I don't mess around with ants. I called the Ant Man. (I'm myrmecophobic) This will be his third visit to our house in four years. The first visit, he determined we had a satellite nest actually in our house. The next year we found its remnants under our side stairs. The second visit, last year, he thought we might have a nest starting in the attic. No idea what their deal is this year; they seem to be coming in from about the kitchen window. I will let Ant Man be the judge. Typically after his visits, they immediately stop entering the house.

Tomorrow he'll do his inspection. I don't know how I'll manage until he can do the treatment. Disgusting six-legged freaks. Until they are gone I live with a constant uneasy feeling, waiting for them to creep or dash suddenly out of nowhere. *shudder*

Friday, May 8, 2015

Life with baby

Baby Z and I have now been home for a week together, getting used to things and recovering from last week's escapades. This is a lot less exciting than it sounds (in case you didn't gather from the previous post). While adorable and cuddly, newborns are not the greatest companions. I downloaded an app to track feedings, diapers, etc. and here is what an average day looks like:

  • Wake up at 7:30. Eat for 12 minutes. Pass out.
  • Wake up needing to burp. Sleep for 10 minutes.
  • Wake up hungry; eat for 10 minutes. Pass out.
  • Wake up needing to burp. Get clean diaper. Sleep for two hours.
  • Wake up hungry. Eat for 10 minutes. Pass out.
  • Wake up and burp. Get clean diaper. Eat for another 7 minutes.
  • Pass out for twenty minutes and wake up hungry. Eat more. Pass out again.
  • Wake up to burp and get clean diaper. Pass out for an hour and a half.

... that takes us into the afternoon, anyhow. You get the picture. I just use the app so when the husband comes home I pull it out and say, "Look what we did today!"

Meanwhile, since I'm recovering from what my children now refer to as my "Mr. Smee Section," I am just getting to the point where I can bend over and pick things up, or get into and out of bed smoothly (almost there!) - things that I have been looking forward to for months.

We're getting there, one day at a time.  Next week we even get to drive again...

Thursday, May 7, 2015

Oh, you're making a poop for me... exciting.

That's been my day today with Baby Z.

Monday, May 4, 2015

One week later

Last Monday at this time, I was in the hospital with contractions, debating how soon I would need an epidural. One week later, I'm sitting here with Baby 3 - now officially Baby Z - asleep in the swing. The surreal part is that Baby Z's birth wound up being the most dramatic yet. After a textbook 41 weeks of pregnancy, right down to even being Group B Strep negative, my body even started having contractions on its own Sunday night - no Pitocin required!

And then suddenly, Monday afternoon, everything took a bad turn. My blood pressure plummeted - the husband says it's a common problem with anesthesia, but it's never happened with my prior two epidurals - which several people ran in and out trying to correct. It stabilized for a bit, and then, when it came time to push, it started to go wonky again, AND Baby Z's heart rate dropped. And stayed down. So of course I am freaking out - and trying not to freak out, because surely that won't help the baby - and nurses and doctors keep appearing and reminding me to breathe and moving things around, and then they rush us down the halls to the OR so they can prep for a C-section. I'm trying to remember to breathe and praying I don't wind up delivering a dead baby. It's not a worry that's crossed my mind much this pregnancy, but now it's real and staring me in the face.

Thankfully, for whatever reason, Baby Z stabilized. He still couldn't come out, though; apparently he was in an awkward position and got stuck on my bladder, sunny side up. So they did wind up doing a C-section, and pulled out a very alive and pretty healthy Baby Z.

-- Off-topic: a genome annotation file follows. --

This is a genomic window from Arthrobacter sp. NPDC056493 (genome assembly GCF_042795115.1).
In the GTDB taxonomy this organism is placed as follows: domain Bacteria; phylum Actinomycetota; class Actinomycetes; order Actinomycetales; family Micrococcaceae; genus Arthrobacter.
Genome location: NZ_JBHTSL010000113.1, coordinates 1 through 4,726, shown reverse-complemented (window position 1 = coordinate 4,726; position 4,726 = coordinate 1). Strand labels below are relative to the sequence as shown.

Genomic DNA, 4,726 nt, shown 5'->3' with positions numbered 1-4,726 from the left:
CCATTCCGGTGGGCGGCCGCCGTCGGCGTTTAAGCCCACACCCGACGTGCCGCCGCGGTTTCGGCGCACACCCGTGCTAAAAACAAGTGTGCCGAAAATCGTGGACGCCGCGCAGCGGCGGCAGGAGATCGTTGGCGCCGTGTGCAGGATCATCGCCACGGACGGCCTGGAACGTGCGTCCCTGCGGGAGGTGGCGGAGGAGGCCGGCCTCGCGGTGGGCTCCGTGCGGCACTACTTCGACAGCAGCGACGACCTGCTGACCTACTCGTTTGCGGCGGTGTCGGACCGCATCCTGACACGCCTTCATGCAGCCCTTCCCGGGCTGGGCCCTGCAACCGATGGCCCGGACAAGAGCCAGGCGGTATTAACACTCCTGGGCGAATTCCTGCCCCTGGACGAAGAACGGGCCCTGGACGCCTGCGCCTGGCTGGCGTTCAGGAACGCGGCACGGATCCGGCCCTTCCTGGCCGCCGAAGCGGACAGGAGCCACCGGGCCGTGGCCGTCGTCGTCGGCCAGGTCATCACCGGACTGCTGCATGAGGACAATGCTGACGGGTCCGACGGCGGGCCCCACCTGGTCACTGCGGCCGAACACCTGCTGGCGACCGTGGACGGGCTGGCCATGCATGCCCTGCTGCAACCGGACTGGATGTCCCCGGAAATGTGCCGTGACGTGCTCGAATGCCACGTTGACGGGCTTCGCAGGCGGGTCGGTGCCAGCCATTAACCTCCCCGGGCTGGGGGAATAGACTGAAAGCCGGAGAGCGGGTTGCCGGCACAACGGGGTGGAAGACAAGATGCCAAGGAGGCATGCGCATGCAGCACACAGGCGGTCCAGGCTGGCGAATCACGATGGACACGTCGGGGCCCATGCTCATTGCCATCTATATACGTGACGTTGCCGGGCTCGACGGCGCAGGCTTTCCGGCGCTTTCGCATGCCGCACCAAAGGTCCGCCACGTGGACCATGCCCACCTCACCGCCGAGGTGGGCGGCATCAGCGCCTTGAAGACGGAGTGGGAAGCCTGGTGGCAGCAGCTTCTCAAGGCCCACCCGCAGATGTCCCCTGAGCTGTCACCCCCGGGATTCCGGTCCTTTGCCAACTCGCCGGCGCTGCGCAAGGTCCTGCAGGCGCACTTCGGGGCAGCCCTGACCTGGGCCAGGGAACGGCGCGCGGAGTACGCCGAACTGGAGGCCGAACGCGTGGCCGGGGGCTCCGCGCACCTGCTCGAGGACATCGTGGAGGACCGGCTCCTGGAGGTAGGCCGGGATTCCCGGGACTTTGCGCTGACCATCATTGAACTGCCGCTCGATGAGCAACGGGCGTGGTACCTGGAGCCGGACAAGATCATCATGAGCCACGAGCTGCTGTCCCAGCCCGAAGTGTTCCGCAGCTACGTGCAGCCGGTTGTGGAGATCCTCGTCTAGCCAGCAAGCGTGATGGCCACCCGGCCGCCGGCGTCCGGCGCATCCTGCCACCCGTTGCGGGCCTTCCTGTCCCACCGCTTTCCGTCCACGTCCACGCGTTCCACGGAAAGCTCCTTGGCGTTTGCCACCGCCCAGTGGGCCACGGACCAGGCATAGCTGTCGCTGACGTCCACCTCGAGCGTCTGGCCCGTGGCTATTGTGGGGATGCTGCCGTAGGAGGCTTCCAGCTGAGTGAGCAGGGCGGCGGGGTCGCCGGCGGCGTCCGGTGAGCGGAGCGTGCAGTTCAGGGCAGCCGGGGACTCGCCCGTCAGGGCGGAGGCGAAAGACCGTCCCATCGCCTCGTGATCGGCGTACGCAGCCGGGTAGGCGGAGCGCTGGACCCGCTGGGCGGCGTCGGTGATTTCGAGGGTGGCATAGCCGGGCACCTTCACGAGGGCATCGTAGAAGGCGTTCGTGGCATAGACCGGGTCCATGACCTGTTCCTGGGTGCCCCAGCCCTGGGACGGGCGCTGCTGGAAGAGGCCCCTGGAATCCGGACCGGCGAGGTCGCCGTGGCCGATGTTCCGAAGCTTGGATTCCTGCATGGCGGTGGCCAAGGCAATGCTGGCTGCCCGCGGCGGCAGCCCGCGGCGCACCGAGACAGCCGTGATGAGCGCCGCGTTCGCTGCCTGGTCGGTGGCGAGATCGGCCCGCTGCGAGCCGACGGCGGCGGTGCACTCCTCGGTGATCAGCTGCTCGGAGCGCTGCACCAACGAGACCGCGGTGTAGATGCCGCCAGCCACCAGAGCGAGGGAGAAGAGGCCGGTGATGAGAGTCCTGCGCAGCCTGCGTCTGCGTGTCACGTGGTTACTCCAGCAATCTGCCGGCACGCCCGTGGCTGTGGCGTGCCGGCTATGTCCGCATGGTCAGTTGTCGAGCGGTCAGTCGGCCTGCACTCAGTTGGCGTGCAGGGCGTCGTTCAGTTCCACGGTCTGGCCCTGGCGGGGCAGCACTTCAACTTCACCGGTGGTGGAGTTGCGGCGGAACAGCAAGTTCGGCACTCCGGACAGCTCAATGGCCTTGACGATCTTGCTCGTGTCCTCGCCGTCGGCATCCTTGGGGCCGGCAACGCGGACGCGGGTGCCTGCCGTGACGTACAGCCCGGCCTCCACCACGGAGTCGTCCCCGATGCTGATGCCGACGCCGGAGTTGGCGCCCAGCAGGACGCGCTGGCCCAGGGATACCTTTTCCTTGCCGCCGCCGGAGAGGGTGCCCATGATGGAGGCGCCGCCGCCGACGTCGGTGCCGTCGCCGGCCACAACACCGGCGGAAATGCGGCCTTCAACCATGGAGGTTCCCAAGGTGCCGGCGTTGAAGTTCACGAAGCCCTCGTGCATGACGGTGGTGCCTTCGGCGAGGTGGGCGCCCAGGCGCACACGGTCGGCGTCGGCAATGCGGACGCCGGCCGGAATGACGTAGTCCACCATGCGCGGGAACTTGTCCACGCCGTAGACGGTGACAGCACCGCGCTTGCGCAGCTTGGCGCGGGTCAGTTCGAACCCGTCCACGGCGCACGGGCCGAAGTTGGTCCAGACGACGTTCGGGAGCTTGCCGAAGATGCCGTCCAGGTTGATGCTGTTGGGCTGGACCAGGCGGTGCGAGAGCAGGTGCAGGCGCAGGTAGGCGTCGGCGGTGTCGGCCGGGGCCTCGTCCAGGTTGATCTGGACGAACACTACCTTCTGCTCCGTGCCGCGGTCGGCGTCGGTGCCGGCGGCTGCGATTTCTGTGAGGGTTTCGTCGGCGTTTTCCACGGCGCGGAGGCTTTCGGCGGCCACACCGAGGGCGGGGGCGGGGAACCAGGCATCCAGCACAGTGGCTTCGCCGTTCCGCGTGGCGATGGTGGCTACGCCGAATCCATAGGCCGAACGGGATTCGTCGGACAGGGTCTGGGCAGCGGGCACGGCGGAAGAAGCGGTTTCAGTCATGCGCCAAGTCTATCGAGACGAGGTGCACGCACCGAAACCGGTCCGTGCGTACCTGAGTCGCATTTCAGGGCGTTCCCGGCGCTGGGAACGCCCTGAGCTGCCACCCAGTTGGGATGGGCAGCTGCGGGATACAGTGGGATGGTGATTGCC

It's taken us a solid week to get settled at home. Last Monday at this time, I was thinking I'd deliver a healthy baby by 2, have some visitors in the evening, get home Wednesday, and be ready to take care of three kids by Monday. One week later, and nothing's gone "according to plan;" yet, I'm still a little in awe that we're both here - Z and I. There's a very good chance we might not have made it to see the sun rise this week without those doctors and nurses. And for that, I'll forever be grateful.

Sunday, April 26, 2015

Eviction Day Tomorrow

For the third time, my body has refused to kick out the baby (or my baby has refused to listen; not sure which). So some synthetic "get the heck out" drugs (Pitocin) will be served tomorrow morning for breakfast.

This means I no longer have an excuse for not packing my hospital bag with the proper essentials (toothbrush, hairbrush, clothes, nursing pads, lanolin, phone charger, camera, deodorant, lotion), a task I have thus far ignored entirely for 41 weeks, telling myself I'd do it when I was actually having contractions.

This means I had to go grocery shopping one last time today, something I was desperately hoping to avoid all week. And buy extra muffins for the muffin monsters who devour them in my house. And think about what food I might want to cook at the end of the week when I've (hopefully) regained mobility enough to make a meal for the currently-walking three members of my family. (Freezer meals? You're joking, right? No one in my house eats reheated food. Just today, the husband found one of the three "meals" I made recently and said, "I took out this creepy looking food in a black dish. I think you want to throw it out." They will be ordering takeout or fast food until I return to forcing healthier alternatives onto their plates.)

This means I have no excuse for the house being a mess (at least for 24 hours), because I've had a week's warning of when I'll be going out of commission, so I should have taken care of the laundry/dishes/vacuuming/etc. - right? Instead of having a baby, I wonder if I should have hired a housekeeping service.

With my excuses gone and the baby still here, comfy cozy, I'm stuck cleaning and preparing without the excitement of whatever "nesting" is. The day has finally come- without water breaking dramatically; without seeing whatever a mucous plug is; without a race to the hospital; without a frantic phone call.

But then - everything about Baby 3 has been low-key. From the first "announcement" (sending the husband a text with a picture of the pee stick and the words this totally just happened) until now - the just-another-Sunday before tomorrow's scheduled induction.

And maybe that's okay. Because I didn't want Baby 3 to be life-altering, earth-shattering. I just want it to join us on our muffin-munching trek through the daily grind, where we continually adjust to the chaos the world throws our way until we find our new normal.

So, yeah. We're meeting Baby 3 tomorrow. You'd never know it by looking at any of us right now, but we're ready.